My preacher in Enid, Tom Washburn, had a philosophy about giving to the needy. He believed that the biblical principle was to give, give freely, give without judgement as to how your gift will be used and give without expecting ANYTHING (even gratitude) in return. I agree with him in principle, but in practice, my heart is pretty calloused. Why is it that I don't mind helping someone who is grateful, but I am fast to shut down all giving when I think I'm being lied to, used or otherwise duped. Tom believed that what a person does with what they receive is between them and God. While that is true, I tried to mitigate that thought by assuring myself that if I were to give an alcholic a fiver while standing outside the liquor store, I was "enabling" him and not really helping him at all.

Humbled by my recollection of Tom's teaching, as this lady was getting back in her car, I opened my wallet and pulled out a $10 bill and handed it to her. "You will probably need a drink or a snack between here and your daughter's house." "Oh, thank you very much. Do you have a card or something so I can return this to you?" I replied, "No, ma'am, that won't be necessary." She said, "Well, then, I'll just put it in the collection plate on Sunday." She drove off and I walked back to the hospital to finish my shift.

I was more bothered by the fact that I'd decided to help her than I was about my gut feeling. My problem was that in weighing my options: to help her or not to help her, I quickly gauged the externals. Could I verify some of her story? (broken-out driver side window) Was she dressed in a way that I'd found typical of people who are trying to work the system? (No, she was well dressed) Was she defensive and explanatory of every little thing to try to get me to believe her? (well, yes, but logically, she was *trying* to convince me...) My question for myself was, "Would I have done this little thing for someone who didn't fall within my "acceptable" limits of assistance? What if she hadn't been well dressed? What if her story hadn't been as convincing? What if she'd been cussing at her lousy luck and her personality had been off-putting? Who am I to judge a person I can't possibly have enough verifiable information to make a judgement call?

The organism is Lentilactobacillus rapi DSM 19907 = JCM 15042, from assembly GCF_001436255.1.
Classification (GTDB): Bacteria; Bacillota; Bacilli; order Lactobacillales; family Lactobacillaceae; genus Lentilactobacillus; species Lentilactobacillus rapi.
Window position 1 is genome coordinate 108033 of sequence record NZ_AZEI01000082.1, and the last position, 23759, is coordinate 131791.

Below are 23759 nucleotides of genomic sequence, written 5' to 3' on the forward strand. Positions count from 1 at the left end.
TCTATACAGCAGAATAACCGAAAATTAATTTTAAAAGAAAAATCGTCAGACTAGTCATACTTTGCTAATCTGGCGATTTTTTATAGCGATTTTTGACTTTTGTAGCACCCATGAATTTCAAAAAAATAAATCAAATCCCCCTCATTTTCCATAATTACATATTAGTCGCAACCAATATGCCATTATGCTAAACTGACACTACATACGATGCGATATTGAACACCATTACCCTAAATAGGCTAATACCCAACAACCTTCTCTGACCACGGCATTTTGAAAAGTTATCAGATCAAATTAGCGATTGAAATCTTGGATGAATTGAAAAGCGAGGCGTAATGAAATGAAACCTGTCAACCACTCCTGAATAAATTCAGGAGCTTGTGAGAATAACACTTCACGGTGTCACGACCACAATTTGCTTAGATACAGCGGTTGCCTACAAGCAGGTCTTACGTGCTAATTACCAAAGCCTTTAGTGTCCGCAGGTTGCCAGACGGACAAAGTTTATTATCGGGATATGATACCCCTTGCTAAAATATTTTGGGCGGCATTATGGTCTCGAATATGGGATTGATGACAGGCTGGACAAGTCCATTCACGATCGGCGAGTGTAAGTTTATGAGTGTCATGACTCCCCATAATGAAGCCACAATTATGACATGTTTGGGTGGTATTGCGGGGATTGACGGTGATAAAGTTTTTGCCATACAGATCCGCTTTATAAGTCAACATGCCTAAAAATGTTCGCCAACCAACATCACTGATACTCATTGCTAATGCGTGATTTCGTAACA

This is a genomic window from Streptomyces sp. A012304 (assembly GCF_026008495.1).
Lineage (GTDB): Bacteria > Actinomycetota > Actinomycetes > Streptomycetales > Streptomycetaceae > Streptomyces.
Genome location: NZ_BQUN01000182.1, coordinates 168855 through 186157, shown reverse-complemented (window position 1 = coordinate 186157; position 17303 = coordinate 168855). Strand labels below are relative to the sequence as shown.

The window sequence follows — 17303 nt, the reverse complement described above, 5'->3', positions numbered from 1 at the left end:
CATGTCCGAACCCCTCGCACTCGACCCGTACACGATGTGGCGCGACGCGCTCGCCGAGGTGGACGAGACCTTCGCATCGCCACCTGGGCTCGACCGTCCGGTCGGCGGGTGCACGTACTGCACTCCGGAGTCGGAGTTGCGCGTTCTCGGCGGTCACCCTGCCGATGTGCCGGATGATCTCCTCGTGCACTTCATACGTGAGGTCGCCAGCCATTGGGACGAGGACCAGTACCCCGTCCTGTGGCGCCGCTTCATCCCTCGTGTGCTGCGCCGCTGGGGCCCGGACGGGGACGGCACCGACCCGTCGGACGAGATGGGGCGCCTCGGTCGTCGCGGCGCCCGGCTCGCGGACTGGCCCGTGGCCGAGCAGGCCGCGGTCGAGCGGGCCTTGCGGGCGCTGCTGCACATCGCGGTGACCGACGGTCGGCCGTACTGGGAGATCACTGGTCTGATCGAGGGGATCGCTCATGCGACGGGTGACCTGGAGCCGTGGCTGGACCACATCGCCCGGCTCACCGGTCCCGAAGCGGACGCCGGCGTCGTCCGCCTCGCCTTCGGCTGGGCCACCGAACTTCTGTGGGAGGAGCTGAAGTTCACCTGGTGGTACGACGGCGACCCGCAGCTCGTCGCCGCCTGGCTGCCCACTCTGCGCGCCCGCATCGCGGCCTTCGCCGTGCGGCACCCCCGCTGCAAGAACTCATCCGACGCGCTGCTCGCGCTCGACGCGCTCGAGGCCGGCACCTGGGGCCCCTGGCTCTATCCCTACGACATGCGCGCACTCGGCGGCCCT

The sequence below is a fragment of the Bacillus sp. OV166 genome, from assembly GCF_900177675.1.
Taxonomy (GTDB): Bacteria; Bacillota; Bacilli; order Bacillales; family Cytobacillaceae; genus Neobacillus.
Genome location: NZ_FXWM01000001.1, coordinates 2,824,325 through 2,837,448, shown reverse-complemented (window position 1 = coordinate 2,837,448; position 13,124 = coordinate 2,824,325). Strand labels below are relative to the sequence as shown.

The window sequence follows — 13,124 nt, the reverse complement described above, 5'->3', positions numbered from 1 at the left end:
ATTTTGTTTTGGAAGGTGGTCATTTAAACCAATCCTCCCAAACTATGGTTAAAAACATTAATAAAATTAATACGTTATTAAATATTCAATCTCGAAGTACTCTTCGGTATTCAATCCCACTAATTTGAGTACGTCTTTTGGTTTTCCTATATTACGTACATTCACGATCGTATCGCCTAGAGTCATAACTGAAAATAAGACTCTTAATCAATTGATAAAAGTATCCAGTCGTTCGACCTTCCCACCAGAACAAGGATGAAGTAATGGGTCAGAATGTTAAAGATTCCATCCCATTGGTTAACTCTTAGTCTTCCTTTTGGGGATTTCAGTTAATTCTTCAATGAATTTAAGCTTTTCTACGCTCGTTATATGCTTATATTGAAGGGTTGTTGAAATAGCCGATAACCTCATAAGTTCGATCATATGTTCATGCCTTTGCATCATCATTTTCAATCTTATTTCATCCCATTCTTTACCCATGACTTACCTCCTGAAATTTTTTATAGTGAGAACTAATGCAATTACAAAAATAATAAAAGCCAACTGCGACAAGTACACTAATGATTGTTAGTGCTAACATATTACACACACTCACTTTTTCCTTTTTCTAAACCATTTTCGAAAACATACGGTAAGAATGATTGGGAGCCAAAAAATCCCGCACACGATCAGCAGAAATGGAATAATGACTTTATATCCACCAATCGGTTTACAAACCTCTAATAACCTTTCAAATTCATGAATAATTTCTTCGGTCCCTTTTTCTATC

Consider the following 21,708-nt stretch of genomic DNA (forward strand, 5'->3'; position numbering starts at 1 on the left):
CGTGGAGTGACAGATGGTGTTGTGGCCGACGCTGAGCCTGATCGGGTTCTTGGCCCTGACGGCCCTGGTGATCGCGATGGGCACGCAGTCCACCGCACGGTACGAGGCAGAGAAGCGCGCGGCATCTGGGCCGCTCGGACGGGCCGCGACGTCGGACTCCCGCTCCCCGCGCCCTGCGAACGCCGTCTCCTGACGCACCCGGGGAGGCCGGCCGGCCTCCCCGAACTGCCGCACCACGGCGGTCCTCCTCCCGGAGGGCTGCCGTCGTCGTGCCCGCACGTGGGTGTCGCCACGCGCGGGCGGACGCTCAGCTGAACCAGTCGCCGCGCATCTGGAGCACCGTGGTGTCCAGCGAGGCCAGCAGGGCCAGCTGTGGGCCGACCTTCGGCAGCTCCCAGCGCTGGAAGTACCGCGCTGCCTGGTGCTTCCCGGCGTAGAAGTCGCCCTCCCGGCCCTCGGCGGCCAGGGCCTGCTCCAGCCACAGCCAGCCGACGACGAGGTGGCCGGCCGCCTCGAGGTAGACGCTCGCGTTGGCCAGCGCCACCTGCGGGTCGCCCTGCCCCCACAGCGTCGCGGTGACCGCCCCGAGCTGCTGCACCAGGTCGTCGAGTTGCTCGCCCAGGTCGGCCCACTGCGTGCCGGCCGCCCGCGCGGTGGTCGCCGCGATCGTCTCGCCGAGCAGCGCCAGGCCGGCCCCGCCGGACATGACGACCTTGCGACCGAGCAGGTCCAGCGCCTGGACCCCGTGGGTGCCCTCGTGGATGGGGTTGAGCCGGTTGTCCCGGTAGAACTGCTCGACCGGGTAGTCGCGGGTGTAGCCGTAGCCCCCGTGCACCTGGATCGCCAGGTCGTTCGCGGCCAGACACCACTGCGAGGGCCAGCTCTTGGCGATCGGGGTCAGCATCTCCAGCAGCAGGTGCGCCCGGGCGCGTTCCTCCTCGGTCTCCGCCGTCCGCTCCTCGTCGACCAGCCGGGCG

I can only pray that God can judge my actions as well as my heart and maybe next time he blesses me with the opportunity to help someone in this way, I won't be so critical.

Deuteronomy 15:7-11

7 If there is a poor man among your brothers in any of the towns of the land that the LORD your God is giving you, do not be hardhearted or tightfisted toward your poor brother. 8 Rather be openhanded and freely lend him whatever he needs. 9 Be careful not to harbor this wicked thought: "The seventh year, the year for canceling debts, is near," so that you do not show ill will toward your needy brother and give him nothing. He may then appeal to the LORD against you, and you will be found guilty of sin. 10 Give generously to him and do so without a grudging heart; then because of this the LORD your God will bless you in all your work and in everything you put your hand to. 11 There will always be poor people in the land. Therefore I command you to be openhanded toward your brothers and toward the poor and needy in your land.

-blessings, jeff